'Fire paan' gives India's youth something to chew on

Vendors turn to innovation to fight declining sales of the traditional chewing mixture

How India's paan is made

How India's paan is made
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Postcard from New Delhi

At a busy kiosk in Delhi’s bustling Connaught Place market, Mohammad Suhail watched nervously as the shopkeeper wrapped a mixture of sweet paste, spices and ground areca nut in a fresh betel leaf.

The shopkeeper then doused the small bundle with clove and peppermint oil before setting it alight and swiftly thrusting the blazing bundle into Mr Suhail’s mouth.

The young man’s eyes popped in disbelief as he chewed on the "fire paan".

“It tasted incredible. For a second, I skipped a heartbeat thinking it would burn my mouth,” he told The National.

“I had always wanted to experience this.”

The 26-year-old marketing professional is one of the many young Indians who have been queuing to try one of the latest innovations in paan, traditionally consumed as a post-meal mouth freshener and digestive. Many film the event to post on social media.

Fire paan, and other exotic variations of paan introduced in recent years, are part of an attempt to reverse its declining popularity.

Paan takes its name from the local word for the green, heart-shaped betel leaves in which it is wrapped into a triangle shape called “gilori”. The filling is usually a mixture of areca nut, spices such as clove, nutmeg, fennel seed, and a sweet paste made of rose petals and dried fruit, with the combination of ingredients varying according to taste.

Once considered a part of family bonding after meals a well as a sign of good hospitality, the use of paan has dipped in recent decades over concerns about its effects on health ― particularly from versions containing tobacco, affordability and changing trends.

The younger generation considers chewing paan unfashionable, and are turned off by the red stains left on the mouth by regular use.

Paan shops have turned to offering other products to survive, including “gutkha” — a mixture of chopped areca nut, tobacco, slaked lime and flavouring.

While a traditional paan is sold for 8-10 rupees ($0.10-$0.13) per piece, gutkha is available for only two rupees.

“Of all the customers I have received since morning, not one came for paan. People find paan expensive,” Zia ul Haq, a paan seller in Old Delhi, told The National.

The shrinking popularity of paan has also affected betel growers and traders.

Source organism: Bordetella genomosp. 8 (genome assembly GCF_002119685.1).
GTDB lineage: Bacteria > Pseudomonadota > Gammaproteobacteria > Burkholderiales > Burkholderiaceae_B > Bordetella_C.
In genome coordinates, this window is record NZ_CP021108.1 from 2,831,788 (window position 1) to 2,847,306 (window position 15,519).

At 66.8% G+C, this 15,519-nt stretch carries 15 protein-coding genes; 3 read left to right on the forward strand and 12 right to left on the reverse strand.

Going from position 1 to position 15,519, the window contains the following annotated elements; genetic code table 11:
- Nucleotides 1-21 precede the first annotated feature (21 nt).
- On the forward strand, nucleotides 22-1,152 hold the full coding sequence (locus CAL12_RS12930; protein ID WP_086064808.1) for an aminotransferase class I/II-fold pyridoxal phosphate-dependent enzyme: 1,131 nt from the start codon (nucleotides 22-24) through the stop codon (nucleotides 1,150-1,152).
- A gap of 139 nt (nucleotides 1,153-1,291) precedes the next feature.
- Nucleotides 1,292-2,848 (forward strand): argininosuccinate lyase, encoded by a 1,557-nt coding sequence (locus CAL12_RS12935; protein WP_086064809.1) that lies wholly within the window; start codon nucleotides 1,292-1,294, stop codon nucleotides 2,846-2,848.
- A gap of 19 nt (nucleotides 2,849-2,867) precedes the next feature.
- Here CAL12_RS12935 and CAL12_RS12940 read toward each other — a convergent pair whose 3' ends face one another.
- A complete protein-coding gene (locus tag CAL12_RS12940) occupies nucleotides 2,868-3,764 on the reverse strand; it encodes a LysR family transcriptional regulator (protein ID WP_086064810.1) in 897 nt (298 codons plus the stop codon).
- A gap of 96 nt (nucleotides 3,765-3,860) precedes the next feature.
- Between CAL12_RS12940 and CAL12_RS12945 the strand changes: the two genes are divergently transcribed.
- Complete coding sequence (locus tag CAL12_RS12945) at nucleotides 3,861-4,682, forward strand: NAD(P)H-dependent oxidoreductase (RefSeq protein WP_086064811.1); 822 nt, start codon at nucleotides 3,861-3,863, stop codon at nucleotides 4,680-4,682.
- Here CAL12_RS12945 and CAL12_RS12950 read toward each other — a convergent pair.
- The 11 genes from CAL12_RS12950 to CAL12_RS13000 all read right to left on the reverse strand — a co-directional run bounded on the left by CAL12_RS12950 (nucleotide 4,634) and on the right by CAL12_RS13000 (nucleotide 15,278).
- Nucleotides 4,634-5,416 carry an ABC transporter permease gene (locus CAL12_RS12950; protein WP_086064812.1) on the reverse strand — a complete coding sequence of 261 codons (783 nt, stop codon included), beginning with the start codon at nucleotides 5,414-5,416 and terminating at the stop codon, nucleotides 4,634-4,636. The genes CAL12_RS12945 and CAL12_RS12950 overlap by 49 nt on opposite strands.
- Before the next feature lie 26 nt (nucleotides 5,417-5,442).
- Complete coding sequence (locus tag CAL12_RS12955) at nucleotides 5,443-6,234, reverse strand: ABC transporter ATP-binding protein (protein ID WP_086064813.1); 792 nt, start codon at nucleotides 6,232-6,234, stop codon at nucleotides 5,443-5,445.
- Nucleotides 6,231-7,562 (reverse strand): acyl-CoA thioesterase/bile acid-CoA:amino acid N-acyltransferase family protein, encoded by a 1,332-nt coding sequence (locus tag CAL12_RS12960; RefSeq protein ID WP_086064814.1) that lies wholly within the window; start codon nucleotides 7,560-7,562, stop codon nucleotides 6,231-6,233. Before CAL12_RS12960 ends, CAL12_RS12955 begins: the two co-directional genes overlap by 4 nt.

At Old Delhi’s Naya Bans wholesale market, the number of betel leaf shops has halved to 100 over the past two decades, said Gopal Chaurasia, a third-generation shop owner.

“We have been witnessing a downfall, there is hardly any demand. Earlier everybody chewed paan, it was a status symbol, but now people feel ashamed of chewing it," Mr Chaurasia told The National.

"We don’t even sell 1,000 leaves a day now," he said.

“I do not see any future because people don’t chew paan any more. But if there is a new trend that can attract the youngsters, the tradition might survive."


Some paan sellers have been experimenting with different ingredients and flavours such as pineapple, butterscotch, strawberry, and even cognac, to entice customers.

Unlike traditional paan, which cannot be swallowed and requires the user to regularly spit out the juice, the newer versions are edible.

One new version is covered in chocolate, stuffed with crushed ice for a cool aftertaste, and sprinkled with sweet syrup.

But the most popular innovation is fire paan, says Devendra Chaurasia, whose Odeon Paan Shop in New Delhi’s Connaught Place offers more than a dozen varieties of paan.

“We have introduced a variety of paan because the culture of traditional paan is dying. Flavoured paan sells more, these are more edible paan, not [just] chewable,” Mr Chaurasia said.

“People like this paan, although it has no taste, just smoky flavour. Because it is adventurous, people are excited to try this,” he said.

“But we have no complaints. Because of the creativity, the tradition is at least alive.”

College student Sunny Singh, 22, said he had never liked paan while growing up but was tempted by the new varieties.

“My grandmother always made paan at home, although I never liked the sharp flavour. But fire paan and ice paan are a great way to try the snack,” he told The National.

Varun Gupta, who also has a paan shop at Connaught Place, said the introduction of fire paan, which sells for about 40 rupees, had brought a considerable increase in sales to younger people.

“The older generation still prefers to consume the traditional paan but the younger generation is attracted to the new varieties,” he said.

“The craze among youngsters clearly shows it is not the end of paan in India."

Updated: October 10, 2022, 7:41 AM